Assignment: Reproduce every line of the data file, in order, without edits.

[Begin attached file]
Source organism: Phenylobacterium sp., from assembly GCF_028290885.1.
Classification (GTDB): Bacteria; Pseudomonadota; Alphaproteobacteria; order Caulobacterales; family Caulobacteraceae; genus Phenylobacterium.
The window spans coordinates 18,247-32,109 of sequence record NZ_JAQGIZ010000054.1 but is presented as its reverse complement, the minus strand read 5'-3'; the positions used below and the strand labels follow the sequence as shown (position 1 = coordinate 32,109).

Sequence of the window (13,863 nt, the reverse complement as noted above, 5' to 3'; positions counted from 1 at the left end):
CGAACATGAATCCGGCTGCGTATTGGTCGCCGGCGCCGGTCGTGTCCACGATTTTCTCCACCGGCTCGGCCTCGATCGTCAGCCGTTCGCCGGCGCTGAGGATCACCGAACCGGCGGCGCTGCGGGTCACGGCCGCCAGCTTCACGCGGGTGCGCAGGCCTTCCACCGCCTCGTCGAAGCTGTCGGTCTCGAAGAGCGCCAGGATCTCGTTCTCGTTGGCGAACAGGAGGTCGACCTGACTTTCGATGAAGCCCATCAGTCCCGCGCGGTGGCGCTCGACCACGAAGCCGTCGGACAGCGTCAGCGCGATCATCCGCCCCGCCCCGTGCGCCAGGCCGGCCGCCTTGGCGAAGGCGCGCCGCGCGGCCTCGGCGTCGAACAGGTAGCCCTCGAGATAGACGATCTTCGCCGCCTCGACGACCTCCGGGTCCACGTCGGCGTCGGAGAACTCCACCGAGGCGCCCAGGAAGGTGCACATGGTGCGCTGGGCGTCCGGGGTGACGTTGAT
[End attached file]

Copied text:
Source organism: Phenylobacterium sp., from assembly GCF_028290885.1.
Classification (GTDB): Bacteria; Pseudomonadota; Alphaproteobacteria; order Caulobacterales; family Caulobacteraceae; genus Phenylobacterium.
The window spans coordinates 18,247-32,109 of sequence record NZ_JAQGIZ010000054.1 but is presented as its reverse complement, the minus strand read 5'-3'; the positions used below and the strand labels follow the sequence as shown (position 1 = coordinate 32,109).

Sequence of the window (13,863 nt, the reverse complement as noted above, 5' to 3'; positions counted from 1 at the left end):
CGAACATGAATCCGGCTGCGTATTGGTCGCCGGCGCCGGTCGTGTCCACGATTTTCTCCACCGGCTCGGCCTCGATCGTCAGCCGTTCGCCGGCGCTGAGGATCACCGAACCGGCGGCGCTGCGGGTCACGGCCGCCAGCTTCACGCGGGTGCGCAGGCCTTCCACCGCCTCGTCGAAGCTGTCGGTCTCGAAGAGCGCCAGGATCTCGTTCTCGTTGGCGAACAGGAGGTCGACCTGACTTTCGATGAAGCCCATCAGTCCCGCGCGGTGGCGCTCGACCACGAAGCCGTCGGACAGCGTCAGCGCGATCATCCGCCCCGCCCCGTGCGCCAGGCCGGCCGCCTTGGCGAAGGCGCGCCGCGCGGCCTCGGCGTCGAACAGGTAGCCCTCGAGATAGACGATCTTCGCCGCCTCGACGACCTCCGGGTCCACGTCGGCGTCGGAGAACTCCACCGAGGCGCCCAGGAAGGTGCACATGGTGCGCTGGGCGTCCGGGGTGACGTTGAT